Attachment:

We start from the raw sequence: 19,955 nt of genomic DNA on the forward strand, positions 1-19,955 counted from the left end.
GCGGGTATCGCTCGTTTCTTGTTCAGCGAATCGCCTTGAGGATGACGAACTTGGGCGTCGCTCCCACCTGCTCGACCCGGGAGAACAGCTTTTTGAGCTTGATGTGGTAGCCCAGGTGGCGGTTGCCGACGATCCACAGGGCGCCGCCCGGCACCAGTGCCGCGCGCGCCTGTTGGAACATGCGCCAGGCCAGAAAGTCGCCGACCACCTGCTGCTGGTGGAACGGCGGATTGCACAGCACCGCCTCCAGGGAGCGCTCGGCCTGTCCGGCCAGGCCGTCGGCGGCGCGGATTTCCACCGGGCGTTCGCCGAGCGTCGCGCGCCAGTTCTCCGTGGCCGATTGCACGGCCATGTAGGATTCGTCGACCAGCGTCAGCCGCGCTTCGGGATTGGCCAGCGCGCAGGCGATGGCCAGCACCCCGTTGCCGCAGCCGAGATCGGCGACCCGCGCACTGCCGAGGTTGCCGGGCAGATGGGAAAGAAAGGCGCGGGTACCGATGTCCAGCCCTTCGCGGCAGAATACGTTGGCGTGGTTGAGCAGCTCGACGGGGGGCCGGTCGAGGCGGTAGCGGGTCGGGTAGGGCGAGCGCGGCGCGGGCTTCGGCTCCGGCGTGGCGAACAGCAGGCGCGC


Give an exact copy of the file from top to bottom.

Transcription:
We start from the raw sequence: 19,955 nt of genomic DNA on the forward strand, positions 1-19,955 counted from the left end.
GCGGGTATCGCTCGTTTCTTGTTCAGCGAATCGCCTTGAGGATGACGAACTTGGGCGTCGCTCCCACCTGCTCGACCCGGGAGAACAGCTTTTTGAGCTTGATGTGGTAGCCCAGGTGGCGGTTGCCGACGATCCACAGGGCGCCGCCCGGCACCAGTGCCGCGCGCGCCTGTTGGAACATGCGCCAGGCCAGAAAGTCGCCGACCACCTGCTGCTGGTGGAACGGCGGATTGCACAGCACCGCCTCCAGGGAGCGCTCGGCCTGTCCGGCCAGGCCGTCGGCGGCGCGGATTTCCACCGGGCGTTCGCCGAGCGTCGCGCGCCAGTTCTCCGTGGCCGATTGCACGGCCATGTAGGATTCGTCGACCAGCGTCAGCCGCGCTTCGGGATTGGCCAGCGCGCAGGCGATGGCCAGCACCCCGTTGCCGCAGCCGAGATCGGCGACCCGCGCACTGCCGAGGTTGCCGGGCAGATGGGAAAGAAAGGCGCGGGTACCGATGTCCAGCCCTTCGCGGCAGAATACGTTGGCGTGGTTGAGCAGCTCGACGGGGGGCCGGTCGAGGCGGTAGCGGGTCGGGTAGGGCGAGCGCGGCGCGGGCTTCGGCTCCGGCGTGGCGAACAGCAGGCGCGC